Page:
A disc jockey is a person who mixes different sources of pre-existing recorded music as it is playing, usually for a live audience in a nightclub. Originally, the "disc" in "disc jockey" referred to gramophone records, and describe someone who mixes recorded music. DJs also create mixes, remixes and tracks that are recorded for later sale and distribution. DJs use equipment that can play at least two sources of recorded music simultaneously and mix them together. This allows the DJ to create seamless transitions between recordings and develop unique mixes of songs. Often, this involves aligning the beats of the music sources so their rhythms do not clash when they are played together, either so two records can be played at the same time, or to enable the DJ to make a smooth transition from one song to another.
A nightclub is an entertainment venue and bar which serves alcoholic beverages that usually operates late into the night. A nightclub is generally distinguished from regular bars, pubs or taverns by the inclusion of a stage for live music, one or more dance floor areas and a DJ booth, where a DJ plays recorded music and where coloured lights illuminate the dance area. Nightclubs typically aim at a niche market of music and dancing enthusiasts and clubgoers. Some nightclub bouncers do not admit people with ripped jeans or other informal clothing or gang apparel as part of a dress code. The busiest nights for a nightclub are Friday and Saturday night. Most clubs or club nights cater to certain music genres, such as house music.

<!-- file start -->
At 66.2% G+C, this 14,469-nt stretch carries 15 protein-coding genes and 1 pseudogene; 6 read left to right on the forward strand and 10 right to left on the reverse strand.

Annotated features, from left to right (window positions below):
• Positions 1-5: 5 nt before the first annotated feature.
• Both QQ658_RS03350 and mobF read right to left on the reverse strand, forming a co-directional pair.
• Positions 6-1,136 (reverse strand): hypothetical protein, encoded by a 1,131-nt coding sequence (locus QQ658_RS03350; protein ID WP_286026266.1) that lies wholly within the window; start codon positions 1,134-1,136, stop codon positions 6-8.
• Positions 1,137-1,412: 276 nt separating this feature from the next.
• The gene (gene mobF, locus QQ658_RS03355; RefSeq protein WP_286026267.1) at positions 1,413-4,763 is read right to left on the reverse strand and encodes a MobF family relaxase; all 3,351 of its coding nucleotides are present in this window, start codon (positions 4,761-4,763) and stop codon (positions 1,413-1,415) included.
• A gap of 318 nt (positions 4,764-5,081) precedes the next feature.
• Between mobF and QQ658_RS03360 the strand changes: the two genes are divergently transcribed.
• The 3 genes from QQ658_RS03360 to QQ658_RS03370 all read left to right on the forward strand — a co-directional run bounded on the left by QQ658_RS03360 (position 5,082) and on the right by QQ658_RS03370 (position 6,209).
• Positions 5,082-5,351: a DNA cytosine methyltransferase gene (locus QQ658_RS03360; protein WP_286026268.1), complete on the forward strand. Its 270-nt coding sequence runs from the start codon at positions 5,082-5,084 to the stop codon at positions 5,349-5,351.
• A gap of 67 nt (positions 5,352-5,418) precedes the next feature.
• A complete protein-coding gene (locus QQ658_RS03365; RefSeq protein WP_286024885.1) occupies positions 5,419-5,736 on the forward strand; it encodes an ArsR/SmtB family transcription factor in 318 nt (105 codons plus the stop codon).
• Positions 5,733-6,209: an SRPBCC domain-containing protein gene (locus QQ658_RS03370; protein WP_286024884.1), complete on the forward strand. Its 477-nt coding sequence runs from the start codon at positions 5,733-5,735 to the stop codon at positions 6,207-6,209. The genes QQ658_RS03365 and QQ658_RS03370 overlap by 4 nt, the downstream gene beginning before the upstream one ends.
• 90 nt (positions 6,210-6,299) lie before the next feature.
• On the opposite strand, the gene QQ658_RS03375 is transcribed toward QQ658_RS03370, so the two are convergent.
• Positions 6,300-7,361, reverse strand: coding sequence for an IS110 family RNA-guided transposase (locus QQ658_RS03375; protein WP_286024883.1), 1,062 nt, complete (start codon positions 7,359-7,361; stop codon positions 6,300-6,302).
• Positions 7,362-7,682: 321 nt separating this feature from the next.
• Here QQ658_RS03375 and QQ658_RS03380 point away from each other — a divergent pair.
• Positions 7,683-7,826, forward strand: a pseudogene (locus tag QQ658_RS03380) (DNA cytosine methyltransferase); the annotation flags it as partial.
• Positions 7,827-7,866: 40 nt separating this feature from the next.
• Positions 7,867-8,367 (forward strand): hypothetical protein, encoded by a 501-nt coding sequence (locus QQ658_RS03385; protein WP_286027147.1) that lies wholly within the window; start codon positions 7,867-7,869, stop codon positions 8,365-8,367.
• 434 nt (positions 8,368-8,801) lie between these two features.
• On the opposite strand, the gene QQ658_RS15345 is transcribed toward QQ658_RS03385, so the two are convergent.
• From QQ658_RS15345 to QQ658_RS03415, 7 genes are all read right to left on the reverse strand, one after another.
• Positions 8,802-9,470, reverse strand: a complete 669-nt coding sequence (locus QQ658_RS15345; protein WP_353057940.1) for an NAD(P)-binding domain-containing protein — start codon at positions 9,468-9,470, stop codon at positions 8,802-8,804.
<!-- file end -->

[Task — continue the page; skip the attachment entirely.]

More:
A gramophone record, commonly known as a vinyl record or simply vinyl is an analog sound storage medium in the form of a flat polyvinyl chloride disc with an inscribed, modulated spiral groove. The groove usually starts near the periphery and ends near the center of the disc. Record collecting is the hobby of collecting sound recordings, usually of music. Although the typical focus is on vinyl records, all formats of recorded music can be collected. Record collecting has been around probably nearly as long as recorded sound. In its earliest years, phonographs and the recordings that were played on them were mostly toys for the rich, out of the reach of the middle or lower classes. By the 1920s, improvements in the manufacturing processes, both in players and recordings, allowed prices for the machines to drop.